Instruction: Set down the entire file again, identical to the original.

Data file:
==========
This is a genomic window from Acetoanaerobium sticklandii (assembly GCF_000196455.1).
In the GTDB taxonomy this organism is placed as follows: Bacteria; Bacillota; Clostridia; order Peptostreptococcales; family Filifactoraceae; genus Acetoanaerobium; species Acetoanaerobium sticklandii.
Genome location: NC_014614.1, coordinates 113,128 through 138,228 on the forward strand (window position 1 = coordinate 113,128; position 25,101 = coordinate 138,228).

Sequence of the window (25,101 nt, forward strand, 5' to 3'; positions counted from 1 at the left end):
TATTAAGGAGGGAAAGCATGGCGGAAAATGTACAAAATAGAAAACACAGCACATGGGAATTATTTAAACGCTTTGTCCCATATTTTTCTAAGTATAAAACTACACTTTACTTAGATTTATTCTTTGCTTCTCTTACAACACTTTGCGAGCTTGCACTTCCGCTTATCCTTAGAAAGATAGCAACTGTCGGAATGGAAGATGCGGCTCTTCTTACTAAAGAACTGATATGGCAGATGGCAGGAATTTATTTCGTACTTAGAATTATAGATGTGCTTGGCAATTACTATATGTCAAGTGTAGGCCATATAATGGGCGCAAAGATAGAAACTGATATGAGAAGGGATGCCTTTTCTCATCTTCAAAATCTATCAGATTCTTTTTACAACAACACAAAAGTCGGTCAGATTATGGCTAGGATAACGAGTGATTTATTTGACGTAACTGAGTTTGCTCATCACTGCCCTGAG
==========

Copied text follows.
This is a genomic window from Acetoanaerobium sticklandii (assembly GCF_000196455.1).
In the GTDB taxonomy this organism is placed as follows: Bacteria; Bacillota; Clostridia; order Peptostreptococcales; family Filifactoraceae; genus Acetoanaerobium; species Acetoanaerobium sticklandii.
Genome location: NC_014614.1, coordinates 113,128 through 138,228 on the forward strand (window position 1 = coordinate 113,128; position 25,101 = coordinate 138,228).

Sequence of the window (25,101 nt, forward strand, 5' to 3'; positions counted from 1 at the left end):
TATTAAGGAGGGAAAGCATGGCGGAAAATGTACAAAATAGAAAACACAGCACATGGGAATTATTTAAACGCTTTGTCCCATATTTTTCTAAGTATAAAACTACACTTTACTTAGATTTATTCTTTGCTTCTCTTACAACACTTTGCGAGCTTGCACTTCCGCTTATCCTTAGAAAGATAGCAACTGTCGGAATGGAAGATGCGGCTCTTCTTACTAAAGAACTGATATGGCAGATGGCAGGAATTTATTTCGTACTTAGAATTATAGATGTGCTTGGCAATTACTATATGTCAAGTGTAGGCCATATAATGGGCGCAAAGATAGAAACTGATATGAGAAGGGATGCCTTTTCTCATCTTCAAAATCTATCAGATTCTTTTTACAACAACACAAAAGTCGGTCAGATTATGGCTAGGATAACGAGTGATTTATTTGACGTAACTGAGTTTGCTCATCACTGCCCTGAG